Expedition 354 on the Bengal Fan; a Neogene record of Himalayan erosion

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http://abstractsearch.agu.org/meetings/2017/FM/OS54B-02.html
Author(s): France-Lanord, Christian; Spiess, Volkhard; Schwenk, Tilmann; Klaus, Adam; Galy, Albert
Author Affiliation(s): Primary:
Centre de Recherches Pétrographiques et Géochimiques, Vandoeuvre-Les-Nancy, France
Other:
MARUM-University of Bremen, Germany
Texas A&M University, International Ocean Discovery Program, United States
Volume Title: AGU 2017 fall meeting
Source: American Geophysical Union Fall Meeting, Vol.2017; American Geophysical Union 2017 fall meeting, New Orleans, LA, Dec. 11-15, 2017. Publisher: American Geophysical Union, Washington, DC, United States
Note: In English
Summary: Drilling in the Bengal Fan generated a comprehensive record of Himalayan erosion over the Neogene and Quaternary. It documents the interplay between Himalayan tectonic and the monsoon. The fan is predominantly composed of detrital turbiditic sediments originating from Himalayan rivers, and transported through the delta and shelf canyon, supplying turbidity currents loaded with a wide spectrum of grain sizes. Turbiditic deposition makes that record at a given site is discontinuous which was the reason for an E-W transect approach. Exp. 354 drilled seven sites along a 320 km E-W transect at 8°N allowing the restitution of an almost complete record of Himalayan erosion at the scale of the Neogene. In spite of the transect's extension, a long absence of deposition was observed between 0.6 to 1.2 Ma indicating that turbiditic depocenter was derived more to the West for ca. 600 kyr. Turbidites have clear Himalayan origin with close mineralogical and isotopic analogy with those of the modern Ganga-Brahmaputra river sediments. Geochemistry shows relatively stable compositions throughout the Neogene and Quaternary and reveal a very weak regime of chemical weathering with no significant variation through time. Concentrations in mobile elements such as Na and K relative to Al are significantly higher than in modern sediments suggesting that weathering is amplified in the modern time. Low weathering of the sediments at 8°N indicates that erosion was dominated by physical processes and that transport is rapid enough to prevent evolution of particles in the floodplain. In the modern Himalaya, low weathering is achieved primarily by landslides and rapid transfer through the floodplain, i.e. limited recycling of sediment deposited in the floodplain. Both processes are favored by the seasonality and the intensity of the monsoon. Although relatively stable, source tracers such as Sr-Nd isotopic compositions, and detrital carbonate compositions show organized variations with time. They imply that exposure to erosion of the different Himalayan formations has evolved as a result of the evolution of the thrusting structures. Data suggest that (1) Tethys Himalaya exposure to erosion was higher during Miocene than after 5 Ma and (2) that the exhumation of the Lesser Himalaya was initiated around 8 Ma.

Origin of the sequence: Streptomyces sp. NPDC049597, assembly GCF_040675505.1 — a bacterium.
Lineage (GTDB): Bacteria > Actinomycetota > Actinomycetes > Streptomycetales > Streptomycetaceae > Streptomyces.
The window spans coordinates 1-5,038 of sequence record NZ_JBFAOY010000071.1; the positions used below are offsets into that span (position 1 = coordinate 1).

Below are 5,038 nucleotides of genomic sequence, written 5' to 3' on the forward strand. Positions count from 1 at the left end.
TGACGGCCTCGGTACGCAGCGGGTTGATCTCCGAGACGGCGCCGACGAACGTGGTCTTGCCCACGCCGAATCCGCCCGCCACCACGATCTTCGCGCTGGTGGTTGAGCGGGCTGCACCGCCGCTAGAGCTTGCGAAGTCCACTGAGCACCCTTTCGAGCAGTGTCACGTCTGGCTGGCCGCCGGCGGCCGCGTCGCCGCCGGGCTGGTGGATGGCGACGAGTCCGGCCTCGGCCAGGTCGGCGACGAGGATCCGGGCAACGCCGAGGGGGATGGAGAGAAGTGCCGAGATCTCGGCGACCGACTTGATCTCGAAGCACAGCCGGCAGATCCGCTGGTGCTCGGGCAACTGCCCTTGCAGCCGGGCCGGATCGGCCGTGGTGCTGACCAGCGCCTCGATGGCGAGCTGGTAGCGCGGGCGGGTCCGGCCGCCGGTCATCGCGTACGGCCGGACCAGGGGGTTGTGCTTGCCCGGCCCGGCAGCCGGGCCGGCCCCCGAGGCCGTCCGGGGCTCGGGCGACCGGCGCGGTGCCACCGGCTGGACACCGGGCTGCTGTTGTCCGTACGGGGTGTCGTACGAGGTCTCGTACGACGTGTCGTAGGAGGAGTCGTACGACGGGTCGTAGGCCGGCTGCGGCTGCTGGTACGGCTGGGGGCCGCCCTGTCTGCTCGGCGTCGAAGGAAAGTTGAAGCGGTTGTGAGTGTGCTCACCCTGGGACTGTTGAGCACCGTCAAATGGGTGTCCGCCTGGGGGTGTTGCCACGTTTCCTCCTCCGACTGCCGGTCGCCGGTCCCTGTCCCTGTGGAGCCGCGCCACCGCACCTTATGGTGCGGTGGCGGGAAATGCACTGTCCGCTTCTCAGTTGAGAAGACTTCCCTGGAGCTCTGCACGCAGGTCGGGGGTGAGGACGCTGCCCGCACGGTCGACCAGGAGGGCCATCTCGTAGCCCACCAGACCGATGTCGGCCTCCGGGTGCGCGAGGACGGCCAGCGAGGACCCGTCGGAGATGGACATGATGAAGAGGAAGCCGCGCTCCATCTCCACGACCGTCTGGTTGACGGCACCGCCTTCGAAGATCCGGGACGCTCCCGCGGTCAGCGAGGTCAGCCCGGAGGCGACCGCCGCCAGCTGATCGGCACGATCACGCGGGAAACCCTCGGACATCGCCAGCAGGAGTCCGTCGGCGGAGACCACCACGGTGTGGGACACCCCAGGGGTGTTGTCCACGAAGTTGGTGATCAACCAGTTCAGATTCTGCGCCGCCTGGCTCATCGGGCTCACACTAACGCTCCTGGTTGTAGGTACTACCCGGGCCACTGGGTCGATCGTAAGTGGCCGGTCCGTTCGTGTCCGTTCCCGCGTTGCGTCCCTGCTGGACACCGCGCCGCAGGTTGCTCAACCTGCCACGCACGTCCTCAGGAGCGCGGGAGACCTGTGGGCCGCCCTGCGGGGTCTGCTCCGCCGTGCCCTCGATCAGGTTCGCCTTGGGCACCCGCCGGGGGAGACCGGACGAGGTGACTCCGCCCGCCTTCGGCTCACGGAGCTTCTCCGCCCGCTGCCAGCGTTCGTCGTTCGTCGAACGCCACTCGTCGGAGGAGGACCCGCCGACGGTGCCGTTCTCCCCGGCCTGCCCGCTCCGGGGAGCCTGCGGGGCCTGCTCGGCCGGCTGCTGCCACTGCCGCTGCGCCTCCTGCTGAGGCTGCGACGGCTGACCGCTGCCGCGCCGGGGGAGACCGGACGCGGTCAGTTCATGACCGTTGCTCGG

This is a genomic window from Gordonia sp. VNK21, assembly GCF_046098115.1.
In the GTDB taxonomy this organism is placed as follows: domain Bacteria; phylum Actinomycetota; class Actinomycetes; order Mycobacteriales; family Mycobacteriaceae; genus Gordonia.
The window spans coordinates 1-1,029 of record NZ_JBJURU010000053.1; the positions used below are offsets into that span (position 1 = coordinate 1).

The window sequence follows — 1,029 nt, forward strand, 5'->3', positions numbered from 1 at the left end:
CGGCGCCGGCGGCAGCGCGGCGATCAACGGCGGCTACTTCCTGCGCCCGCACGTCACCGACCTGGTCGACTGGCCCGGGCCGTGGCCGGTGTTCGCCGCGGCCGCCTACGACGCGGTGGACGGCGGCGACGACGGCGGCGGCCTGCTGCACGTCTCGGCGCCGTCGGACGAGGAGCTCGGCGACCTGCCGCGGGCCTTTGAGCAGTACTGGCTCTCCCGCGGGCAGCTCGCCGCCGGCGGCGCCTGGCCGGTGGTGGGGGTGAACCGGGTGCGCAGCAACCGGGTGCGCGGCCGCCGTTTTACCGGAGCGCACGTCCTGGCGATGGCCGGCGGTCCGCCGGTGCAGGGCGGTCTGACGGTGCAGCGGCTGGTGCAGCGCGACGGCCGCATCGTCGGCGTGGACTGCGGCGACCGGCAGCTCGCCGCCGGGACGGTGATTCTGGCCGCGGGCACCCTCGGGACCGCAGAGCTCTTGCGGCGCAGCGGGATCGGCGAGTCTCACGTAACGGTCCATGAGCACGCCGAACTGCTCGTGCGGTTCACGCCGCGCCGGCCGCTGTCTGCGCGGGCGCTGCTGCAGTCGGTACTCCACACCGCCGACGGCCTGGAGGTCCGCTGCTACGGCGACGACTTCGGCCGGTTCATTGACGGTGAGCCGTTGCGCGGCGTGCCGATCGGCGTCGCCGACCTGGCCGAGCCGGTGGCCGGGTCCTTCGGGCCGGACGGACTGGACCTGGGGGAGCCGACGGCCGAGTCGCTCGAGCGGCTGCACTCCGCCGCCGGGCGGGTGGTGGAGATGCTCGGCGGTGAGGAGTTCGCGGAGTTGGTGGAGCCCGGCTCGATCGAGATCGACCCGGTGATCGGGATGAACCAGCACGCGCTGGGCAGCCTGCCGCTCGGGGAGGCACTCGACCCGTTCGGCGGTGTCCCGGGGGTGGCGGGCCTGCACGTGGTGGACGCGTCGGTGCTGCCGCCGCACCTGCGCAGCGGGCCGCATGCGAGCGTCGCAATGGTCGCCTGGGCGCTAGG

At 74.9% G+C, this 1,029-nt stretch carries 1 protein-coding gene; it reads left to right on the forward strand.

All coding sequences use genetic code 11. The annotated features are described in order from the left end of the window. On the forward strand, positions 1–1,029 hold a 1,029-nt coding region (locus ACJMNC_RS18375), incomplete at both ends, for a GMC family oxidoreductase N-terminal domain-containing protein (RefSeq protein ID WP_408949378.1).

Year of Publication: 2017
Research Program: IODP2 International Ocean Discovery Program
Key Words: 07 Marine Geology and Oceanography; Asia; Bay of Bengal; Bengal Fan; Cenozoic; Expedition 354; Himalayas; Indian Ocean; International Ocean Discovery Program; Marine sediments; Neogene; Sediments; Tertiary
Coordinates: N080023 N080026 E0884432 E0855058
Record ID: 2019025818
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